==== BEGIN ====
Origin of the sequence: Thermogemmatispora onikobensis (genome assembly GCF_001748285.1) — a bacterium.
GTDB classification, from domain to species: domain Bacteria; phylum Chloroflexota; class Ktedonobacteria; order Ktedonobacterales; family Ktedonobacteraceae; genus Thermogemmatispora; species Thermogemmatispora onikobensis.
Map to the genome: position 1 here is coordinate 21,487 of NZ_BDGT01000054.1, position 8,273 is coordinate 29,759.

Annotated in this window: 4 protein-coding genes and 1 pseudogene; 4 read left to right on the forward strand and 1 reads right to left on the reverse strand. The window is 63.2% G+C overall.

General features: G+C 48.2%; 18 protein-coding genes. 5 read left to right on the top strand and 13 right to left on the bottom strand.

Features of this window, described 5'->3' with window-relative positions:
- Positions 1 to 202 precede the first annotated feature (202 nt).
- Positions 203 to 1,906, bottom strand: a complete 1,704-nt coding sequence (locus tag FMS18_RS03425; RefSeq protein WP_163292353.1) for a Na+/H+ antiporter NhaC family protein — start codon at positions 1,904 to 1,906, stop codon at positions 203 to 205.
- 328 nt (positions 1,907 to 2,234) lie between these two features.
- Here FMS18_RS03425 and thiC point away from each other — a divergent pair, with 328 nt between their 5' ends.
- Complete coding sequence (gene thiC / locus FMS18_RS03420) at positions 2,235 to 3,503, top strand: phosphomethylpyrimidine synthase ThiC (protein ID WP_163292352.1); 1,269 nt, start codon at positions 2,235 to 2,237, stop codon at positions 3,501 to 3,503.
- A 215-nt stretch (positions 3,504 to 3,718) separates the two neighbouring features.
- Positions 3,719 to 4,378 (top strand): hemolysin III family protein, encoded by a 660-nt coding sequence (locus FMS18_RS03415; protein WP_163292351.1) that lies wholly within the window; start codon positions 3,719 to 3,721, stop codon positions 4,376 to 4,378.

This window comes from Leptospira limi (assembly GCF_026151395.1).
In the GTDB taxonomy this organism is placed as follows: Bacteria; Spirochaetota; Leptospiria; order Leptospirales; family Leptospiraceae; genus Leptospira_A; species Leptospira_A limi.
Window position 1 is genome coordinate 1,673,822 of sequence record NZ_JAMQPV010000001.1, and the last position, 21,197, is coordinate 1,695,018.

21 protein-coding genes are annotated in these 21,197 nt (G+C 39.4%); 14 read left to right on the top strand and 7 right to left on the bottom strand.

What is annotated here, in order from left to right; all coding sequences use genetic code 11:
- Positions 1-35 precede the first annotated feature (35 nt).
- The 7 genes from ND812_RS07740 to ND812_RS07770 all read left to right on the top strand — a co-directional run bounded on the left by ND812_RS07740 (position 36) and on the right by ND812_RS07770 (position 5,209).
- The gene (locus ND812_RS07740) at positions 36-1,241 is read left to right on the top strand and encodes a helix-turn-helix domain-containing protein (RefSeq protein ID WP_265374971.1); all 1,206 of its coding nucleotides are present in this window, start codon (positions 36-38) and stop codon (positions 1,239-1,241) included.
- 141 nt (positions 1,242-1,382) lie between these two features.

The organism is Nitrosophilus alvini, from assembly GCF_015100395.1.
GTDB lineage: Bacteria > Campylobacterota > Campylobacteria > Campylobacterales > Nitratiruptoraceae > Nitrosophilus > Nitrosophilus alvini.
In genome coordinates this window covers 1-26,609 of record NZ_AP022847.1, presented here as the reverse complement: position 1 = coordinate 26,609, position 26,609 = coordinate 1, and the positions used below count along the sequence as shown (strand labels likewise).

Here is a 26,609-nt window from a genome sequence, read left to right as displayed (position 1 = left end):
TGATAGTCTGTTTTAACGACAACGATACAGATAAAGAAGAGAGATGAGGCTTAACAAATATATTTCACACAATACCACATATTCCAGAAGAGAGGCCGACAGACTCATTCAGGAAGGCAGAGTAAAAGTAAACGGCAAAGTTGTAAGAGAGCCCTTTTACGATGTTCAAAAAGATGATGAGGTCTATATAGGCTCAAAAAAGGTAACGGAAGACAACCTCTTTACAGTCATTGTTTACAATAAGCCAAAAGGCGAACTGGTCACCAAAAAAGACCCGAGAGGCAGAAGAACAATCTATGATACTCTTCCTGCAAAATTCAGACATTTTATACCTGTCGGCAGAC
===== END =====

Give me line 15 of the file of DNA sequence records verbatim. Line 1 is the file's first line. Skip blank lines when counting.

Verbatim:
In the GTDB taxonomy this organism is placed as follows: Bacteria; Spirochaetota; Leptospiria; order Leptospirales; family Leptospiraceae; genus Leptospira_A; species Leptospira_A limi.